Y. Kageyama, E. Torikai, K. Tsujimura, and M. Kobayashi, “Involvement of IL-33 in the pathogenesis of rheumatoid arthritis: the effect of etanercept on the serum levels of IL-33,” Modern Rheumatology, vol. 22, no. 1, pp. 89–93, 2012.View at: Publisher Site | Google Scholar
I. S. Wood, B. Wang, and P. Trayhurn, “IL-33, a recently identified interleukin-1 gene family member, is expressed in human adipocytes,” Biochemical and Biophysical Research Communications, vol. 384, no. 1, pp. 105–109, 2009.View at: Publisher Site | Google Scholar
W. A. Verri Jr., F. O. Souto, S. M. Vieira et al., “IL-33 induces neutrophil migration in rheumatoid arthritis and is a target of anti-TNF therapy,” Annals of the Rheumatic Diseases, vol. 69, no. 9, pp. 1697–1703, 2010.View at: Publisher Site | Google Scholar
Y. Matsuyama, H. Okazaki, M. Hoshino et al., “Sustained elevation of interleukin-33 in sera and synovial fluids from patients with rheumatoid arthritis non-responsive to anti-tumor necrosis factor: possible association with persistent IL-1β signaling and a poor clinical response,” Rheumatology International, vol. 32, no. 5, pp. 1397–1401, 2012.View at: Publisher Site | Google Scholar
G. Turchetti, J. Yazdany, I. Palla, E. Yelin, and M. Mosca, “Systemic lupus erythematosus and the economic perspective: a systematic literature review and points to consider,” Clinical and Experimental Rheumatology, vol. 30, no. 4, supplement 73, pp. S116–S122, 2012.View at: Google Scholar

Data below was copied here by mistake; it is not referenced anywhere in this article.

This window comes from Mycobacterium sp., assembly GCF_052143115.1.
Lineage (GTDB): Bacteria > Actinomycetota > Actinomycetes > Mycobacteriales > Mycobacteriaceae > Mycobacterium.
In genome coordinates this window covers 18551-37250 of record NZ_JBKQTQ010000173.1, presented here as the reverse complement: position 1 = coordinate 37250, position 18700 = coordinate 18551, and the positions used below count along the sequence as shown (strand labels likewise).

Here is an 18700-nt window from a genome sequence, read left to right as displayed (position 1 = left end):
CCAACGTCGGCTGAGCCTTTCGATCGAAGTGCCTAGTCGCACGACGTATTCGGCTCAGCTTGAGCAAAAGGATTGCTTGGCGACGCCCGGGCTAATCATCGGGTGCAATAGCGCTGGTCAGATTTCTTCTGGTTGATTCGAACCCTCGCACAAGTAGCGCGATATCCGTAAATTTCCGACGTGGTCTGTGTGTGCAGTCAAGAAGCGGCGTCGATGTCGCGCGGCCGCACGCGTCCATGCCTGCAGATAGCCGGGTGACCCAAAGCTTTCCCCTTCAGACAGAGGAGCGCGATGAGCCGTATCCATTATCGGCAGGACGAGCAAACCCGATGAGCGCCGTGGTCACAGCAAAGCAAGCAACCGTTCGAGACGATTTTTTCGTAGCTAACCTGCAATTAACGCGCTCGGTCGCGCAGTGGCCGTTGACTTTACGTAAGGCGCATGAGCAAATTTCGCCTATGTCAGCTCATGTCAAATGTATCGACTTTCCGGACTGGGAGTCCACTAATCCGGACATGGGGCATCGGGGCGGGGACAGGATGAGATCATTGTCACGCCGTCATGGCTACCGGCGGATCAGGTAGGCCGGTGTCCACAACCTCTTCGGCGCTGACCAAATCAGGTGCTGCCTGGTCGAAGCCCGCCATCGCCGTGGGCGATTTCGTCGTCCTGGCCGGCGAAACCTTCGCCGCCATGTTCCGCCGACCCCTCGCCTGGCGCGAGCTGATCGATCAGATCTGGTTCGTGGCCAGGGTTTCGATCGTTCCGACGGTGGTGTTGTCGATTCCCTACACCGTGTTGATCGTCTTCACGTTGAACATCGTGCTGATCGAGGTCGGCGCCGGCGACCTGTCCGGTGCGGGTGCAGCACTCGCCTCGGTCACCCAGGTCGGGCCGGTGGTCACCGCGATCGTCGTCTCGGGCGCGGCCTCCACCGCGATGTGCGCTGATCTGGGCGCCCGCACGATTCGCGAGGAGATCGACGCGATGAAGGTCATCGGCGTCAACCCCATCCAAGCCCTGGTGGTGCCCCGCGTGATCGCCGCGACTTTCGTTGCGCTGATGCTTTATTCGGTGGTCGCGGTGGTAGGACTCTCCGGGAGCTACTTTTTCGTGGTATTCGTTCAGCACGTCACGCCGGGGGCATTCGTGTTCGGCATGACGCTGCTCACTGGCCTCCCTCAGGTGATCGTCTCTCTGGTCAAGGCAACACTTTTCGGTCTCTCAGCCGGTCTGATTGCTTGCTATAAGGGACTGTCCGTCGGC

M. Y. Mok, F. P. Huang, W. K. Ip et al., “Serum levels of IL-33 and soluble ST2 and their association with disease activity in systemic lupus erythematosus,” Rheumatology, vol. 49, no. 3, Article ID kep402, pp. 520–527, 2009.View at: Publisher Site | Google Scholar
Z. Yang, Y. Liang, W. Xi, C. Li, and R. Zhong, “Association of increased serum IL-33 levels with clinical and laboratory characteristics of systemic lupus erythematosus in Chinese population,” Clinical and Experimental Medicine, vol. 11, no. 2, pp. 75–80, 2011.View at: Publisher Site | Google Scholar
G. W. Han, L. W. Zeng, C. X. Liang et al., “Serum levels of IL-33 is increased in patients with ankylosing spondylitis,” Clinical Rheumatology, vol. 30, no. 12, pp. 1583–1588, 2011.View at: Publisher Site | Google Scholar
G. X. Li, S. Wang, Z. H. Duan, Z. Zeng, and F. M. Pan, “Serum levels of IL-33 and its receptor ST2 are elevated in patients with ankylosing spondylitis,” Scandinavian Journal of Rheumatology, vol. 42, no. 3, pp. 226–231, 2013.View at: Publisher Site | Google Scholar
S. K. Shinjo, F. H. Souza, and J. C. Moraes, “Dermatomyositis and polymyositis: from immunopathology to immunotherapy (immunobiologics),” Revista Brasileira de Reumatologia, vol. 53, no. 1, pp. 105–110, 2013.View at: Publisher Site | Google Scholar